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Off-Label Drug Use: What You Need to Know

Prescription drugs are often prescribed for uses other than what the FDA has approved. Find out why.
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Benefits of Off-Label Drug Use continued...

Beta-blockers are another example of beneficial off-label prescribing. Such medications are FDA-approved for the treatment of high blood pressure, but are widely recognized by cardiologists as a standard of care for patients with heart failure. And in fact, some beta blockers are now formally approved to treat heart failure. It's not uncommon for off-label uses to eventually get approved by the FDA.

Other drugs commonly prescribed off-label include tricyclic antidepressants for chronic pain, and antipsychotics for attention deficit hyperactivity disorder (ADHD) "Name the drug, and one can come up with off-label uses," Alexander says.

 

A Risky Practice?

There is debate about off-label drug use. Doctors emphasize that off-label prescribing has its place in medical practice, but they also admit that using a drug off-label can raise the risk of lawsuits should a patient have unwanted or bad side effects.

"Off-label prescribing can expose patients to risky and ineffective treatments," medical ethics professor Rebecca Dresser and Joel Frader, MD, write in the fall 2009 issue of The Journal of Law, Medicine & Ethics.  

Fen-Phen is one of the best examples of off-label use with a poor outcome. The FDA approved medications fenfluramine hydrochloride and phentermine hydrocholoride as individual, short-term treatments for obesity. But doctors eventually began prescribing the two drugs together after an article describing the cocktail's dramatic weight loss effects appeared in a medical journal and numerous mainstream publications.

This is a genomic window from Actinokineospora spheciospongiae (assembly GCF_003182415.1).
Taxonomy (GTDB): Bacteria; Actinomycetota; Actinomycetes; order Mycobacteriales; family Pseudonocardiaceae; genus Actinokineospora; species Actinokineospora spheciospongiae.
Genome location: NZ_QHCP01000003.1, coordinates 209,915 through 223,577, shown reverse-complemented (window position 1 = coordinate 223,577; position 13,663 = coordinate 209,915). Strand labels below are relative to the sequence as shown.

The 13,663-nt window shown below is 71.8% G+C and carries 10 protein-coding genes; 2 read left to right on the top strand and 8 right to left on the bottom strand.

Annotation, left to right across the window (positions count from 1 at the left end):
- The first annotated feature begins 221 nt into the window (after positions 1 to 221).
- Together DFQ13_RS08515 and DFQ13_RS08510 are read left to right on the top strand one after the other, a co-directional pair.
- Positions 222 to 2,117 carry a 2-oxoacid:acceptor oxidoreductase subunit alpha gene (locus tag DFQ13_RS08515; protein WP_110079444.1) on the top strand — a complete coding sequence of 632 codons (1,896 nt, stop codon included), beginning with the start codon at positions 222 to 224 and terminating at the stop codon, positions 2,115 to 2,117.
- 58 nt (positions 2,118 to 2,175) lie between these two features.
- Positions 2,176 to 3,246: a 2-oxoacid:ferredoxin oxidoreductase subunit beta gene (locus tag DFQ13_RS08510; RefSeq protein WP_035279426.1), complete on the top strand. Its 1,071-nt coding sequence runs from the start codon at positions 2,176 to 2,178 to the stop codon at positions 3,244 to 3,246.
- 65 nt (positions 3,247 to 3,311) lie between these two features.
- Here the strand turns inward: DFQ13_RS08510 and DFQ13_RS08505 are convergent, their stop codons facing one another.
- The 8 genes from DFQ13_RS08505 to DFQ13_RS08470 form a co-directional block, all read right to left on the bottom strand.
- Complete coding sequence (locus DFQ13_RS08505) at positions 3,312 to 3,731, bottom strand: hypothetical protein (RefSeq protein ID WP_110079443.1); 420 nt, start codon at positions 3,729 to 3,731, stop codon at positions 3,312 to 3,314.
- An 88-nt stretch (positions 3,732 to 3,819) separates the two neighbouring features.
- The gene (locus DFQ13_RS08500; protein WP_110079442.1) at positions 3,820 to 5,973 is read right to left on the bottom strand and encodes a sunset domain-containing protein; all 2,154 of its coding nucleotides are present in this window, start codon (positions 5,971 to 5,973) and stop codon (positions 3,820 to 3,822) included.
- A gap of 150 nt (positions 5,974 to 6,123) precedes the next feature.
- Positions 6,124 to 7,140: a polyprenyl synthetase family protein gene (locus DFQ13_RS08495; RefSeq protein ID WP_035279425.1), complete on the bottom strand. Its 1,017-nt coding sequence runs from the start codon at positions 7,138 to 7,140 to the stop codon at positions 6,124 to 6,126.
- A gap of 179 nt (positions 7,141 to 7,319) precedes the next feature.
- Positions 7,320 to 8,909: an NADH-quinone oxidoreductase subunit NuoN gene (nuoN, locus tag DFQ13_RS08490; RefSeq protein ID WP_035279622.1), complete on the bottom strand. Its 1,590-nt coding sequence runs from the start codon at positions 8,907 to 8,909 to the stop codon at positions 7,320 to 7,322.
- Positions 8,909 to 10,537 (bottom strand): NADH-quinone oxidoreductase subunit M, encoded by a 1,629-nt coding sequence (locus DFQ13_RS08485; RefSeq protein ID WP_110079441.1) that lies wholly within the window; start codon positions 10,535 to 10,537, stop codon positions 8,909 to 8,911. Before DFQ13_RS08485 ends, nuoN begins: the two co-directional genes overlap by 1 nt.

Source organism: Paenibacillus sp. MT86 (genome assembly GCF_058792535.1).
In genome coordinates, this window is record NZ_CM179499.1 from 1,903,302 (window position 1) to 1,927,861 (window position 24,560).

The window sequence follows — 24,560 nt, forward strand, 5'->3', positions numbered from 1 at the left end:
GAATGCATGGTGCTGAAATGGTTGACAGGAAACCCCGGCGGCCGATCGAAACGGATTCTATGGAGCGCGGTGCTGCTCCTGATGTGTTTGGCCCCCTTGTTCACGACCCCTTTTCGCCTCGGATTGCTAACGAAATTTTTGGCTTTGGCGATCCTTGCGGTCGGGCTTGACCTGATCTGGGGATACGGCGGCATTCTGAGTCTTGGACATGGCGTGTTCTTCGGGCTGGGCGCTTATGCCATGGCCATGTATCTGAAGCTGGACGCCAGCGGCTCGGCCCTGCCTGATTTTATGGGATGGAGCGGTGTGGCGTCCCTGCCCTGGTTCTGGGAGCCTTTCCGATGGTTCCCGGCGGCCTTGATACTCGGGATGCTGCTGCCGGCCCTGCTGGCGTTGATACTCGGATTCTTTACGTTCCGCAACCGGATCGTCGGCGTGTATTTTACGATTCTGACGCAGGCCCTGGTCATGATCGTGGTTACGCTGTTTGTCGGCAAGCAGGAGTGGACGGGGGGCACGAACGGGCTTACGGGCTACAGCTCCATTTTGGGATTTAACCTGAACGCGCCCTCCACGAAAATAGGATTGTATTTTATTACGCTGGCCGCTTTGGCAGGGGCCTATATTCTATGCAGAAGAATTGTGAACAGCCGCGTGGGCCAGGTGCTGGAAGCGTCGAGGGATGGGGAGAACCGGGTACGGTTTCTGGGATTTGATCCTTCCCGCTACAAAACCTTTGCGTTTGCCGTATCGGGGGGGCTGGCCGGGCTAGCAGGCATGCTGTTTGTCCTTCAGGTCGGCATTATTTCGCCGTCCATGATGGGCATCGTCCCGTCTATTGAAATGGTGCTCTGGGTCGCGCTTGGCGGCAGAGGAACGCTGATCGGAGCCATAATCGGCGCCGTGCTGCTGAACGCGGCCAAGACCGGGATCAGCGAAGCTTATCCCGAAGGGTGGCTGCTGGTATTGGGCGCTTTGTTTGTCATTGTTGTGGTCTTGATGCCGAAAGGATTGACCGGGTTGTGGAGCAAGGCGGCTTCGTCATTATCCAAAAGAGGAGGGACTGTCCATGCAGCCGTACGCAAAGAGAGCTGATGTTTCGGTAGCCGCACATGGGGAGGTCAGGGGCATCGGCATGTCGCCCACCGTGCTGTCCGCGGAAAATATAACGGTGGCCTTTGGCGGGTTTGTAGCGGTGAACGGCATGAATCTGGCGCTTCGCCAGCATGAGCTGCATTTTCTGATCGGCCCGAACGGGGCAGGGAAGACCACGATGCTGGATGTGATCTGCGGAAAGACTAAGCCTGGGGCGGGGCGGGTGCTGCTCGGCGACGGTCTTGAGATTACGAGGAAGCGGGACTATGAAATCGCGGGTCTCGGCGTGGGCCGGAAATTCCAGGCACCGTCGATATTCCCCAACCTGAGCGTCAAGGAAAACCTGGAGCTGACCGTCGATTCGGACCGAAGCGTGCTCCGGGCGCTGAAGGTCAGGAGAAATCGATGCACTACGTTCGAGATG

That off-label drug combination had devastating results: Many patients ended up with severe, and potentially deadly, heart valve damage, an outcome that triggered a multi-billion dollar lawsuit. In 1997, the FDA ordered Fen-Phen off the market.

Although some off-label therapies can be beneficial and even lifesaving for some patients, in most cases, there is little or no scientific evidence to prove they work. In a recent commentary in the Archives of Internal Medicine, three scientists from the National Institutes of Health (NIH) Clinical Center's department of bioethics say that "off-label use has been identified as one aspect of problematic drug prescribing," in part because of inadequate data regarding drug safety and effectiveness for the off-label use.

 

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